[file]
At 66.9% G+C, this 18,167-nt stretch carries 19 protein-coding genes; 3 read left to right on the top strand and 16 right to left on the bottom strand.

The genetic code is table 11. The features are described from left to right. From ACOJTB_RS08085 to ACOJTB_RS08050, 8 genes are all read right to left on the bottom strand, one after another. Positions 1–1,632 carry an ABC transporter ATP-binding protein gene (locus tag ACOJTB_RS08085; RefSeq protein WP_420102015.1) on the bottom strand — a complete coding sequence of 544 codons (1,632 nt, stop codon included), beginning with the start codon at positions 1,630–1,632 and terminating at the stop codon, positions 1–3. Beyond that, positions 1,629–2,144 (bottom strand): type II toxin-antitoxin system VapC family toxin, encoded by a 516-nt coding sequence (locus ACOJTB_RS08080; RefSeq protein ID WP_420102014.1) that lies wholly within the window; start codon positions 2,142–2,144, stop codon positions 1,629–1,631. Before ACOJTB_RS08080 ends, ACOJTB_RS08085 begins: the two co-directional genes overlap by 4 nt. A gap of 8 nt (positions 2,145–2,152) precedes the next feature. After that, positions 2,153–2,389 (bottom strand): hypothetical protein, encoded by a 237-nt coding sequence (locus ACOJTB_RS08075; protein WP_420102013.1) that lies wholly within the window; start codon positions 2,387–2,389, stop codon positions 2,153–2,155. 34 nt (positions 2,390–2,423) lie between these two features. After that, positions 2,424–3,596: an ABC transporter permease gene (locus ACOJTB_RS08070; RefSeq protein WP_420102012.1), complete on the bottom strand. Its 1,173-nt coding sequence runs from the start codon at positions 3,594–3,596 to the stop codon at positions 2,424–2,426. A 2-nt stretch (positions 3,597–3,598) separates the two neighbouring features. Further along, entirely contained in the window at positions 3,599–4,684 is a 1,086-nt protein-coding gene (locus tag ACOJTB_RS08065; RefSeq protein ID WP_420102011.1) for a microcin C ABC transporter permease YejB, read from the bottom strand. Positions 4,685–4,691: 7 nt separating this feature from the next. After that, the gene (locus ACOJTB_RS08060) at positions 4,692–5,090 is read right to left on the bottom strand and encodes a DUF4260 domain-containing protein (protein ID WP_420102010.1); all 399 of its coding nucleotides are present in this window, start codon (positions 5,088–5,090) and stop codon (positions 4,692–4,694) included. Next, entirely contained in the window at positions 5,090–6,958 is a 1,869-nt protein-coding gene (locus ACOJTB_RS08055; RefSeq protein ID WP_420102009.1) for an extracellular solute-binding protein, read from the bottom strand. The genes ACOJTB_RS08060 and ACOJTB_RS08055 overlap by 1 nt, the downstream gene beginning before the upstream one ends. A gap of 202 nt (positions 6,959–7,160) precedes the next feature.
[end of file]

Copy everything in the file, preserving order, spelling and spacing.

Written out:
At 66.9% G+C, this 18,167-nt stretch carries 19 protein-coding genes; 3 read left to right on the top strand and 16 right to left on the bottom strand.

The genetic code is table 11. The features are described from left to right. From ACOJTB_RS08085 to ACOJTB_RS08050, 8 genes are all read right to left on the bottom strand, one after another. Positions 1–1,632 carry an ABC transporter ATP-binding protein gene (locus tag ACOJTB_RS08085; RefSeq protein WP_420102015.1) on the bottom strand — a complete coding sequence of 544 codons (1,632 nt, stop codon included), beginning with the start codon at positions 1,630–1,632 and terminating at the stop codon, positions 1–3. Beyond that, positions 1,629–2,144 (bottom strand): type II toxin-antitoxin system VapC family toxin, encoded by a 516-nt coding sequence (locus ACOJTB_RS08080; RefSeq protein ID WP_420102014.1) that lies wholly within the window; start codon positions 2,142–2,144, stop codon positions 1,629–1,631. Before ACOJTB_RS08080 ends, ACOJTB_RS08085 begins: the two co-directional genes overlap by 4 nt. A gap of 8 nt (positions 2,145–2,152) precedes the next feature. After that, positions 2,153–2,389 (bottom strand): hypothetical protein, encoded by a 237-nt coding sequence (locus ACOJTB_RS08075; protein WP_420102013.1) that lies wholly within the window; start codon positions 2,387–2,389, stop codon positions 2,153–2,155. 34 nt (positions 2,390–2,423) lie between these two features. After that, positions 2,424–3,596: an ABC transporter permease gene (locus ACOJTB_RS08070; RefSeq protein WP_420102012.1), complete on the bottom strand. Its 1,173-nt coding sequence runs from the start codon at positions 3,594–3,596 to the stop codon at positions 2,424–2,426. A 2-nt stretch (positions 3,597–3,598) separates the two neighbouring features. Further along, entirely contained in the window at positions 3,599–4,684 is a 1,086-nt protein-coding gene (locus tag ACOJTB_RS08065; RefSeq protein ID WP_420102011.1) for a microcin C ABC transporter permease YejB, read from the bottom strand. Positions 4,685–4,691: 7 nt separating this feature from the next. After that, the gene (locus ACOJTB_RS08060) at positions 4,692–5,090 is read right to left on the bottom strand and encodes a DUF4260 domain-containing protein (protein ID WP_420102010.1); all 399 of its coding nucleotides are present in this window, start codon (positions 5,088–5,090) and stop codon (positions 4,692–4,694) included. Next, entirely contained in the window at positions 5,090–6,958 is a 1,869-nt protein-coding gene (locus ACOJTB_RS08055; RefSeq protein ID WP_420102009.1) for an extracellular solute-binding protein, read from the bottom strand. The genes ACOJTB_RS08060 and ACOJTB_RS08055 overlap by 1 nt, the downstream gene beginning before the upstream one ends. A gap of 202 nt (positions 6,959–7,160) precedes the next feature.